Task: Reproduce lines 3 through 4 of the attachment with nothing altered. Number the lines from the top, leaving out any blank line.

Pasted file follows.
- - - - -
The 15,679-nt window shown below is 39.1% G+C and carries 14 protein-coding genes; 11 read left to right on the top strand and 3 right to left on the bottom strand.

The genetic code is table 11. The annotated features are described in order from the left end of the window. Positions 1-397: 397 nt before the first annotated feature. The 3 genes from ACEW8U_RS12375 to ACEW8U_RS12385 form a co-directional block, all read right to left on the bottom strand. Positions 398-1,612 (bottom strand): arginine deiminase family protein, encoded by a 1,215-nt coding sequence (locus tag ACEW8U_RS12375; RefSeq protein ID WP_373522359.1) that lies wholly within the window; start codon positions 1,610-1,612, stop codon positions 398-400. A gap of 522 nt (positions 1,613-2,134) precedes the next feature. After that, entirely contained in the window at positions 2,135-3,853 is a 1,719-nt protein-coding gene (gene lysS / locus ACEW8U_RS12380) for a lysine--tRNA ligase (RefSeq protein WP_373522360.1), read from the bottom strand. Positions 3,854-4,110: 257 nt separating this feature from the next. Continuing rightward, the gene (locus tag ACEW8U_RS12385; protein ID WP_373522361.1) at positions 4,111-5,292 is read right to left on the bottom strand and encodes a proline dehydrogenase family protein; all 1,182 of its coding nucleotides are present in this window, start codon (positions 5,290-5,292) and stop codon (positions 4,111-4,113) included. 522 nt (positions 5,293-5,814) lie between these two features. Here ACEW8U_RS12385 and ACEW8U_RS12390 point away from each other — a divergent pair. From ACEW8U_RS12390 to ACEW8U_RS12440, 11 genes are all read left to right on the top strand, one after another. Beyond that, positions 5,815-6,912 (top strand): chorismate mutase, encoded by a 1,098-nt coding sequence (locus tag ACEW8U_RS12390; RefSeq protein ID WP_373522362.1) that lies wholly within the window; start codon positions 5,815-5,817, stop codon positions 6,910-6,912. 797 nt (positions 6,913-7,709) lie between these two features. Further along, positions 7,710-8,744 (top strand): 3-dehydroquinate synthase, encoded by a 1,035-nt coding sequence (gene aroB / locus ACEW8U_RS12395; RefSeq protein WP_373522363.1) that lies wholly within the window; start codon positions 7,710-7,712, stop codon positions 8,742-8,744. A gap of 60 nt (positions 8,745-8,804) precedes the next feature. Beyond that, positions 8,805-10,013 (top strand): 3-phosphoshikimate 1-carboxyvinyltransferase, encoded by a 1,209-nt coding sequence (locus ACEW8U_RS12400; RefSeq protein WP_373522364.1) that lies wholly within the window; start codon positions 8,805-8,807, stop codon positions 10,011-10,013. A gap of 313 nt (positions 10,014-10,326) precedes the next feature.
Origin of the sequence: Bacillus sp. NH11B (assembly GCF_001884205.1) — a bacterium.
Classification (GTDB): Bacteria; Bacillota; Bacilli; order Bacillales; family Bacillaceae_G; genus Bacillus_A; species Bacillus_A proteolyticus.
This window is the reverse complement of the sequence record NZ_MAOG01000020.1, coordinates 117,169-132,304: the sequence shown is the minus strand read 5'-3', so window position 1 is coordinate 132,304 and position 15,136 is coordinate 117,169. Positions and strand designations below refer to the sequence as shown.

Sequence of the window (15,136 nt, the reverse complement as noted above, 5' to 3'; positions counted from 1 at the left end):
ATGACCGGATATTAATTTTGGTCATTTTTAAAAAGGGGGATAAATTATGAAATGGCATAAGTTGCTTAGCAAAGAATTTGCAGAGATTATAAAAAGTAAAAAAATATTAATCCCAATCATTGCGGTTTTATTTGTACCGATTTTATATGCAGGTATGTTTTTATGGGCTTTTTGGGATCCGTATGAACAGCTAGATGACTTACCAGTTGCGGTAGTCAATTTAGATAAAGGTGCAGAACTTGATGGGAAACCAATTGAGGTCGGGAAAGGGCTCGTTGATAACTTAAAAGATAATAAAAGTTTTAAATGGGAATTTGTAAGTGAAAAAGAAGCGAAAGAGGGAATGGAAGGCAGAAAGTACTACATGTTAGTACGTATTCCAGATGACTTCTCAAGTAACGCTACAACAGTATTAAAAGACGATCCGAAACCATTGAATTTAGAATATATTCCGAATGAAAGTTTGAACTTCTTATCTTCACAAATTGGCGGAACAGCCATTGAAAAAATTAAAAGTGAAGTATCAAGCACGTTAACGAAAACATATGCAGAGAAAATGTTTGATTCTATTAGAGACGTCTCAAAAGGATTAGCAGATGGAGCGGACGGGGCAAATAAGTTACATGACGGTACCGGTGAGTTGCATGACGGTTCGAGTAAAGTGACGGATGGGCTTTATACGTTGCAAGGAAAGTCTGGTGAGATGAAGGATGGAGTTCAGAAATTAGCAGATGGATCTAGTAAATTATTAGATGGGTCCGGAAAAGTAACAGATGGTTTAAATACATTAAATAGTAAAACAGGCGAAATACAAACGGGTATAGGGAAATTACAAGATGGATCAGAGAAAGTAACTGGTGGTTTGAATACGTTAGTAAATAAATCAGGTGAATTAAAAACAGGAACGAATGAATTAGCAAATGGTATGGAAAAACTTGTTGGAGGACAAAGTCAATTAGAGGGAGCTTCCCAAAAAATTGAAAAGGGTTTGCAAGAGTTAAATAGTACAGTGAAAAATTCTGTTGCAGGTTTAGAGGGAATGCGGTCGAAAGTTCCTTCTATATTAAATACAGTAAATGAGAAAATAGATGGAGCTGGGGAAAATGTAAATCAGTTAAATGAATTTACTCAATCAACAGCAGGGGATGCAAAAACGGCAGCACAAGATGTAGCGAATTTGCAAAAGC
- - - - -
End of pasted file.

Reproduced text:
Origin of the sequence: Bacillus sp. NH11B (assembly GCF_001884205.1) — a bacterium.
Classification (GTDB): Bacteria; Bacillota; Bacilli; order Bacillales; family Bacillaceae_G; genus Bacillus_A; species Bacillus_A proteolyticus.